After two years when the City of Laval was unable to stage its annual Laval en blanc winter carnival because of the Covid pandemic, the Centre de la Nature will be hosting the open-air event on Jan. 27, 28 and 29.
According to the city, a wide range of activities are being organized for the three-day weekend event, including fireworks, shows under a big top, mobile circus performances, street performers, obstacle courses, a mini-zipline, a snowball fight fort, snow sculpting and others.
“Now’s the time to dress up warmly and get yourself outdoors to pay a visit to Laval en blanc,” says Laval city councillor Sandra Desmeules, the executive-committee member responsible for special events.
As she noted, it will be the first year that Laval en blanc is taking place at the Centre de la Nature, amidst a truly enchanting natural décor. As such, fun and entertaining shows await moms, dads, children and other family members who are in the mood to get out and have a great time outdoors later this month.
· 7 pm — Fireworks outdoors
· 7:30 pm — Explosion Band, varied musical act, under the big top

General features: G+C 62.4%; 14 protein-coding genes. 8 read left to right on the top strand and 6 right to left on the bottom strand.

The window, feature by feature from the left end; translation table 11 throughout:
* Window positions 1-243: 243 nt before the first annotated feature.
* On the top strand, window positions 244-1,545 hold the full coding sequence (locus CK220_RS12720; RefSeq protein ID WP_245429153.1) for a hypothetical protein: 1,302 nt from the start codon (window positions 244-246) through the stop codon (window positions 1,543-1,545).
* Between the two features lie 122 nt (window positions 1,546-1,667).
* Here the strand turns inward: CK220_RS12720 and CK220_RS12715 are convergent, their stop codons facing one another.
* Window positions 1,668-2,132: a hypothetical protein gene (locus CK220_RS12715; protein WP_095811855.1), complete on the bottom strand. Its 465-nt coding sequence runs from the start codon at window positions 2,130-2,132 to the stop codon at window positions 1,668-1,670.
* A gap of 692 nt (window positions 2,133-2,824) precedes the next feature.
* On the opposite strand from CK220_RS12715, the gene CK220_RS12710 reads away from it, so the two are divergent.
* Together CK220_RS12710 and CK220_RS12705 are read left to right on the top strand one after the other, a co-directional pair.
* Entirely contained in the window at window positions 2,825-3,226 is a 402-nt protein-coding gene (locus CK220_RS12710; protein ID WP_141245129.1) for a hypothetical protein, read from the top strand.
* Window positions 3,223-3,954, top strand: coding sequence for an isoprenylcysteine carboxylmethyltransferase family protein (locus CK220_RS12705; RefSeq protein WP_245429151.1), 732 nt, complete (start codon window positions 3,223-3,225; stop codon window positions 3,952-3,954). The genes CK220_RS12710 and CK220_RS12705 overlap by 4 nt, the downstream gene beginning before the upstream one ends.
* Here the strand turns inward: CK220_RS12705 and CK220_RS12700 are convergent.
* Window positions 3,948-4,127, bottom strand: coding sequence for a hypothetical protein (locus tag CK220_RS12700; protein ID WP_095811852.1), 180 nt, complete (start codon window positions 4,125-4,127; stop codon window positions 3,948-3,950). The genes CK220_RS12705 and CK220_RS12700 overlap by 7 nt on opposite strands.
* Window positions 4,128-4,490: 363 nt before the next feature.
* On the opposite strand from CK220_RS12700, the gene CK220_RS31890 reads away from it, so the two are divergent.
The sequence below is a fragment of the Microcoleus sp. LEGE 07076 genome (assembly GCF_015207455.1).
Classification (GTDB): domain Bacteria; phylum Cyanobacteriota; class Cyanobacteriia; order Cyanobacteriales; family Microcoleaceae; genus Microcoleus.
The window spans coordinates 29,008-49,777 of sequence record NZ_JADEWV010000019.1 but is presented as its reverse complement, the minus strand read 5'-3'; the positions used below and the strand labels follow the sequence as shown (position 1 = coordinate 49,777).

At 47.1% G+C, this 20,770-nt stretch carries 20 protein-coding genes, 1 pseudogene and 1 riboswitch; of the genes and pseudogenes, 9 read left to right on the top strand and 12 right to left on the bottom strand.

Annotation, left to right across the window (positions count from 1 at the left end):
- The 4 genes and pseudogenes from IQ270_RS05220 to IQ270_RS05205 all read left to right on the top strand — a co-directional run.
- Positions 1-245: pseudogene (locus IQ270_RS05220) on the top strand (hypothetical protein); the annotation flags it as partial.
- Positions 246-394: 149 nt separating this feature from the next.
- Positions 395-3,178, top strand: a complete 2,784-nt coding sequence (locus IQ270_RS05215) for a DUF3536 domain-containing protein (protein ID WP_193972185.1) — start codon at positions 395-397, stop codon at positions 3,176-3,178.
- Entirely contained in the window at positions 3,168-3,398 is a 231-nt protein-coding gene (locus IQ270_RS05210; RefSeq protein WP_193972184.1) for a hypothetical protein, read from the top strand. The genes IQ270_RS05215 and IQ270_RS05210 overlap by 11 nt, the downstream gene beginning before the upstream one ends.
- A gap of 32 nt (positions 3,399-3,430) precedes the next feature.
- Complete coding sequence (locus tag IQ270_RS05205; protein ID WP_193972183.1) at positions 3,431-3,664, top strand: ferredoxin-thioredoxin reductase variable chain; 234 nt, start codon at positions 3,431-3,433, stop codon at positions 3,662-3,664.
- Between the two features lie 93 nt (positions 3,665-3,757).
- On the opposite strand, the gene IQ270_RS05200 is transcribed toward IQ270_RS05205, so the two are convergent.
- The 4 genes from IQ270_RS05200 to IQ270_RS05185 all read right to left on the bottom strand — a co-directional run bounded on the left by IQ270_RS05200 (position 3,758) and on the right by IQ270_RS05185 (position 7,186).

· 11 am to 2 pm — Ari Cui Cui and les patins magiques, big top
· 7 pm — Sara Dufour, music show, big top
· 11 am and 2 pm — L’hiver rock d’Atchoum, big top
Outdoors this winter
Several kinds of other activities are also being offered in Laval’s parks throughout the winter. They include snow sledding, skating, snow labyrinths and other activities allowing families to be active together outdoors. Additional information can be found at dehors.laval.ca.
A complete list of the activities and programming can be found on the web at : lavalenblanc.laval.ca
STL’s first female bus driver retires after 35 years
First hired when she was 26 years old, Sylvie Fiset became an STL bus driver at a time when the job was overwhelmingly being done by male drivers. She was hired not long after she had given birth to a daughter.
The Société de transport de Laval’s first female bus driver, who started working for the transit agency in 1988, retired in late December.
Today, the STL has 640 bus drivers, of which 110 are women. She said that when she first started, some of the other drivers taunted her a bit, but that with time they came to accept her presence as well as that of all the other women who became bus drivers.
Among other things, according to Fiset, the job back in the 1980s was a lot more physically demanding than it is today, because the buses didn’t have features like power-assisted steering, nor were they well-ventilated on hot summer days.